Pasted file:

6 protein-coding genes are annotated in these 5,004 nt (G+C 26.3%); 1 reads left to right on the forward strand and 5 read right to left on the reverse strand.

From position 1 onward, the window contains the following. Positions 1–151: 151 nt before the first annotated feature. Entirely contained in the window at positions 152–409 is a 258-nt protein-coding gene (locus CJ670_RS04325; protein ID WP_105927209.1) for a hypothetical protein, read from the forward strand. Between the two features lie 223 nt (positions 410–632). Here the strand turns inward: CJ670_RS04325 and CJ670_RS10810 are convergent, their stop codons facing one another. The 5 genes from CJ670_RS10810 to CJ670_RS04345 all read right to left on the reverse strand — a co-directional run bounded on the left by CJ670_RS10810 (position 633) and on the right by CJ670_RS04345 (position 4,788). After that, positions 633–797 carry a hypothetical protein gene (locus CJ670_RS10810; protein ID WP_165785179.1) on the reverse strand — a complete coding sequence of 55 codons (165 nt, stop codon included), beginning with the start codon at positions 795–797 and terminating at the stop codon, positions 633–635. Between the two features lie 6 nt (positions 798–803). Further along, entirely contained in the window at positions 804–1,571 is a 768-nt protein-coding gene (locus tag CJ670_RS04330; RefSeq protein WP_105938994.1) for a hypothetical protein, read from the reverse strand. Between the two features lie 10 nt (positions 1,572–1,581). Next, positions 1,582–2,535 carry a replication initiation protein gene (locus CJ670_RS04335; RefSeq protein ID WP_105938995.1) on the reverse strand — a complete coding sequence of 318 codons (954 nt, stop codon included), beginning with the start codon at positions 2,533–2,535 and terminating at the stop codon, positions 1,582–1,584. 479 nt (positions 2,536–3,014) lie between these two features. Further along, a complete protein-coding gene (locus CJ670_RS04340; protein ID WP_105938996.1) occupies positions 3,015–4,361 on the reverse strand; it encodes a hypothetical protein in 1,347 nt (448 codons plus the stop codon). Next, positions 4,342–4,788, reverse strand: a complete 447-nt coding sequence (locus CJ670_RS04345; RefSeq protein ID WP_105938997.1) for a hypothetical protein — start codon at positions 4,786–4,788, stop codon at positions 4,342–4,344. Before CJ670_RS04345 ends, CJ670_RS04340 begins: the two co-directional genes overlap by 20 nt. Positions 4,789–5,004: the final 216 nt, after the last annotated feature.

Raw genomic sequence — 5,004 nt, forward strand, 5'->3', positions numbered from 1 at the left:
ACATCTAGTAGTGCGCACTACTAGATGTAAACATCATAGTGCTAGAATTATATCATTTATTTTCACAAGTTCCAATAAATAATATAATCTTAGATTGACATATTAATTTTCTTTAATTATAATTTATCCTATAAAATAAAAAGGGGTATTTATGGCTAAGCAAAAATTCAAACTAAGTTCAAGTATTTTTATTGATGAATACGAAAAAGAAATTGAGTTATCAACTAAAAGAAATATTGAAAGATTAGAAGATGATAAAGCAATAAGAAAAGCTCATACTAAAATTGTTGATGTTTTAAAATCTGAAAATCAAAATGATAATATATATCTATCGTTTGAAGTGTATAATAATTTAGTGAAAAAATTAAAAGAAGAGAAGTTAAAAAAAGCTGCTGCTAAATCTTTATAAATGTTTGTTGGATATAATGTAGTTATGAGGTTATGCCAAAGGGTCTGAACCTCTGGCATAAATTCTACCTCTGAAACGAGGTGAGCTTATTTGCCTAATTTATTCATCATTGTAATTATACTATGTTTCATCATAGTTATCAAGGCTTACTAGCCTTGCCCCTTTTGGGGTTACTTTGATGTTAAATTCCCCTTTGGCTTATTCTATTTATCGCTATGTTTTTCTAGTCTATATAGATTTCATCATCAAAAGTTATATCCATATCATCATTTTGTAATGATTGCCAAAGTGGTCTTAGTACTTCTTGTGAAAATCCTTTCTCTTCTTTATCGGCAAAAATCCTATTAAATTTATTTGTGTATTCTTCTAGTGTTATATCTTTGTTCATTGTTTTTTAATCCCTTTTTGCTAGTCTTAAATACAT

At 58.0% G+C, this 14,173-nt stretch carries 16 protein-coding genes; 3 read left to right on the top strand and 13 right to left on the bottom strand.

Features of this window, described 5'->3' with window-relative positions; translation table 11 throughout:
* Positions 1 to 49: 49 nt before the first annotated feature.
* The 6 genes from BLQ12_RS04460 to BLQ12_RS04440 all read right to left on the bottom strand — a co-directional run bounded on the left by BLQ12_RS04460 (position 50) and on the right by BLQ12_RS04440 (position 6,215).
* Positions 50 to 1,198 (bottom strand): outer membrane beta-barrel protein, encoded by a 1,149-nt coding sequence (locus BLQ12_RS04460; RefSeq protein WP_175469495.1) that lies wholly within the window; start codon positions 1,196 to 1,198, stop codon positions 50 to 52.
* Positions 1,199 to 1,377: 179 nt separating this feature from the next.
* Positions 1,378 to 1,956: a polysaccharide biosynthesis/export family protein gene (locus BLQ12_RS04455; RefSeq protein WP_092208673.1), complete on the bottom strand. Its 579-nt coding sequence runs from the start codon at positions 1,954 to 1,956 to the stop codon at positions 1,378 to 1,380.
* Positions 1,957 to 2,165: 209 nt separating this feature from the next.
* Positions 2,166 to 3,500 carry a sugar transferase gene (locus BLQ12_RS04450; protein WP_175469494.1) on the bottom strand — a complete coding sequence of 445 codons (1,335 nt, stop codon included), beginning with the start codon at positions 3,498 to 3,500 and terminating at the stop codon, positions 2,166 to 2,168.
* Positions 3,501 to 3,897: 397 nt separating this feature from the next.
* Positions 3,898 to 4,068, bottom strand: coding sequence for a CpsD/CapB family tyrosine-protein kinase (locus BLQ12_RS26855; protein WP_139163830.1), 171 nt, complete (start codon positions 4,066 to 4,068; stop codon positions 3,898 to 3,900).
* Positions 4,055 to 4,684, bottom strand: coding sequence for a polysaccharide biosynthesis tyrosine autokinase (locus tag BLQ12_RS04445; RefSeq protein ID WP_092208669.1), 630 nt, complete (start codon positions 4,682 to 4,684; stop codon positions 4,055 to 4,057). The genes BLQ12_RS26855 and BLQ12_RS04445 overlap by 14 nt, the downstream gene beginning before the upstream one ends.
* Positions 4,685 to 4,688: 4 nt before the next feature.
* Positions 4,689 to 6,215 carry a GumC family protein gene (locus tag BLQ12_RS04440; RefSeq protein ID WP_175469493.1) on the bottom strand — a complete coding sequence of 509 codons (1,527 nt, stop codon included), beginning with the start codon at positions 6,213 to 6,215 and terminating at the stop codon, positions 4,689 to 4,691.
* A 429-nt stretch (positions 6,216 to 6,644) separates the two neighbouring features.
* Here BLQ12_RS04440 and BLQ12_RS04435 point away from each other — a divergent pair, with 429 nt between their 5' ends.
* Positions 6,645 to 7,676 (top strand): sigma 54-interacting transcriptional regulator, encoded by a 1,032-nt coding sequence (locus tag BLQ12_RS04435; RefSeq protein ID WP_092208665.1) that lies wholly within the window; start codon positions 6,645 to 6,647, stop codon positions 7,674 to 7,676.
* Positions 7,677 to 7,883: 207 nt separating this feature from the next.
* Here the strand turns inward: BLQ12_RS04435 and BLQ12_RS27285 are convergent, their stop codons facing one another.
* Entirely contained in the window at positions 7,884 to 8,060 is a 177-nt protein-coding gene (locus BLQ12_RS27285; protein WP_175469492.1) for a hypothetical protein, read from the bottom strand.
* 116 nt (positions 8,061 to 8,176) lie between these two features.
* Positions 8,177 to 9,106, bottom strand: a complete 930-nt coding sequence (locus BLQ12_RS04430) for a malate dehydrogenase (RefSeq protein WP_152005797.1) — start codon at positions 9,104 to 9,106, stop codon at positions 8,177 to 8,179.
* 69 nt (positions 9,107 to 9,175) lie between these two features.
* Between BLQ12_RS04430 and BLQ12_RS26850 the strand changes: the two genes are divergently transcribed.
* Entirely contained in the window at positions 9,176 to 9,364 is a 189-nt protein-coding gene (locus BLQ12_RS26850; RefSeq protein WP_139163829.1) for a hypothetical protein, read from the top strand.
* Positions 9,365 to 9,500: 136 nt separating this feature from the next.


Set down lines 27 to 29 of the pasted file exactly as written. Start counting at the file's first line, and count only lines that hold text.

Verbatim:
* 69 nt (positions 9,107 to 9,175) lie between these two features.
* Between BLQ12_RS04430 and BLQ12_RS26850 the strand changes: the two genes are divergently transcribed.
* Entirely contained in the window at positions 9,176 to 9,364 is a 189-nt protein-coding gene (locus BLQ12_RS26850; RefSeq protein WP_139163829.1) for a hypothetical protein, read from the top strand.